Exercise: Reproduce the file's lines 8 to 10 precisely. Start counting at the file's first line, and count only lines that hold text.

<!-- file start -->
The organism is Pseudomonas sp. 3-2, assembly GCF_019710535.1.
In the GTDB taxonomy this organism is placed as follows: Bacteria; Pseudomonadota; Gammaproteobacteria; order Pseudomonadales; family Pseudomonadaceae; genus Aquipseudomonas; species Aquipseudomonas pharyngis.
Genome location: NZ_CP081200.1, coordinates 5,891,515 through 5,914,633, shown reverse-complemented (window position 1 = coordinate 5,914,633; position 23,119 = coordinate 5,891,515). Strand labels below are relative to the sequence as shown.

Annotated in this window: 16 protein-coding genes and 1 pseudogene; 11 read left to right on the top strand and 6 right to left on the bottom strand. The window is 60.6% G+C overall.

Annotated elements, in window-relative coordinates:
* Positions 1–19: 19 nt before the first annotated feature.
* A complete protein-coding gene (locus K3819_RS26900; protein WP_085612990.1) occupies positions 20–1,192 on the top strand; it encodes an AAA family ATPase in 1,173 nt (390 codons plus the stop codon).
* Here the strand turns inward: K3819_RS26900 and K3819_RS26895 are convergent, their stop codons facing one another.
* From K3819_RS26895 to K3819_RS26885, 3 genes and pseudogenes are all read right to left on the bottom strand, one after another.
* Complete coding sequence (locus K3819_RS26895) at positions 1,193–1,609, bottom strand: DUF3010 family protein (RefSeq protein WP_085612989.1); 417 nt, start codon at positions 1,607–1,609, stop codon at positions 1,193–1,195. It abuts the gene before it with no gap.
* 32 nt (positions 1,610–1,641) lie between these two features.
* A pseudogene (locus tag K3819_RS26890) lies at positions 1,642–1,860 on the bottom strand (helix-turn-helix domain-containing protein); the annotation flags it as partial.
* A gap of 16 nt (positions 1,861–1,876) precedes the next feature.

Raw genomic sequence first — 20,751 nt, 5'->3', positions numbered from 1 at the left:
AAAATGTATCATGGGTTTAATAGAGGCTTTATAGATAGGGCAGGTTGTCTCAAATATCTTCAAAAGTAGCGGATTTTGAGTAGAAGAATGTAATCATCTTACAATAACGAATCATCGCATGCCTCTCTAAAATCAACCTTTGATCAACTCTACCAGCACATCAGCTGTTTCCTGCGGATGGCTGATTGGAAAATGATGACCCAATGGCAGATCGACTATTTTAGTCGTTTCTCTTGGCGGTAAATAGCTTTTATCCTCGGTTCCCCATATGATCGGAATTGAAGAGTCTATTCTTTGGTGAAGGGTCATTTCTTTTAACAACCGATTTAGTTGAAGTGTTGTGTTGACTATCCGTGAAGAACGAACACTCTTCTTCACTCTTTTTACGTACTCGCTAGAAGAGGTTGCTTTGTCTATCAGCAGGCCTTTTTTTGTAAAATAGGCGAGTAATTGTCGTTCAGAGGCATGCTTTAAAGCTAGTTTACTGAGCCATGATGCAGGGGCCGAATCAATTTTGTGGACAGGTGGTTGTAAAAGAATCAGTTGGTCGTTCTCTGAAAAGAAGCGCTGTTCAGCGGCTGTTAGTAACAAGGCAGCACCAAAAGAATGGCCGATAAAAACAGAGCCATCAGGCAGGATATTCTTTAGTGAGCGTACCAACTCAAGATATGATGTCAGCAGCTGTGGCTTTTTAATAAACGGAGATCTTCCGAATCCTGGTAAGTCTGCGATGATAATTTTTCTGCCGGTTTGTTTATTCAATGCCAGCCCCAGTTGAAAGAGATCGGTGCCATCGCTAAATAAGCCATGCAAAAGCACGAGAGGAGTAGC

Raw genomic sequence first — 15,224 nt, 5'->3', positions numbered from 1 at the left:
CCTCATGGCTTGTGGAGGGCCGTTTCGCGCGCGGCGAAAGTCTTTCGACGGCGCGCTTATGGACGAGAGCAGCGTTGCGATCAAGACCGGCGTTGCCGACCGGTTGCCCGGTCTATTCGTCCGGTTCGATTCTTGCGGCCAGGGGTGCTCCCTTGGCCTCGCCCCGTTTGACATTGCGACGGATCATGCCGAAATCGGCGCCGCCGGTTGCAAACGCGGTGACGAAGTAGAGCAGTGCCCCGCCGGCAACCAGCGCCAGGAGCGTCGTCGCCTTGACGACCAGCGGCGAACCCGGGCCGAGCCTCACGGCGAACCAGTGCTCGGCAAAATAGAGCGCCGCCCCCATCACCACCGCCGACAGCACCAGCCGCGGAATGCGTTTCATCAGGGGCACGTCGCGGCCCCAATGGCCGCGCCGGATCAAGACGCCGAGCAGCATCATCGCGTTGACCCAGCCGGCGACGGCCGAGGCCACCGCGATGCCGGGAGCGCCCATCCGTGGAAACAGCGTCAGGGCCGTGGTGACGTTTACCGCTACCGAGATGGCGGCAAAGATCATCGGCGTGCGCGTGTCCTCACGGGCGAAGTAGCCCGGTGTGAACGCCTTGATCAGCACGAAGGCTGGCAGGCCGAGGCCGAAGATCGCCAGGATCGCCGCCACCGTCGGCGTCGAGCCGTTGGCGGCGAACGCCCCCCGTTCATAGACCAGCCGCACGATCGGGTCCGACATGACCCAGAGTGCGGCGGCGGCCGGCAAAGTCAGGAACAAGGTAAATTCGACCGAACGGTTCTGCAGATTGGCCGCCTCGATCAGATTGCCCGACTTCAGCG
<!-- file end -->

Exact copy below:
* Here the strand turns inward: K3819_RS26900 and K3819_RS26895 are convergent, their stop codons facing one another.
* From K3819_RS26895 to K3819_RS26885, 3 genes and pseudogenes are all read right to left on the bottom strand, one after another.
* Complete coding sequence (locus K3819_RS26895) at positions 1,193–1,609, bottom strand: DUF3010 family protein (RefSeq protein WP_085612989.1); 417 nt, start codon at positions 1,607–1,609, stop codon at positions 1,193–1,195. It abuts the gene before it with no gap.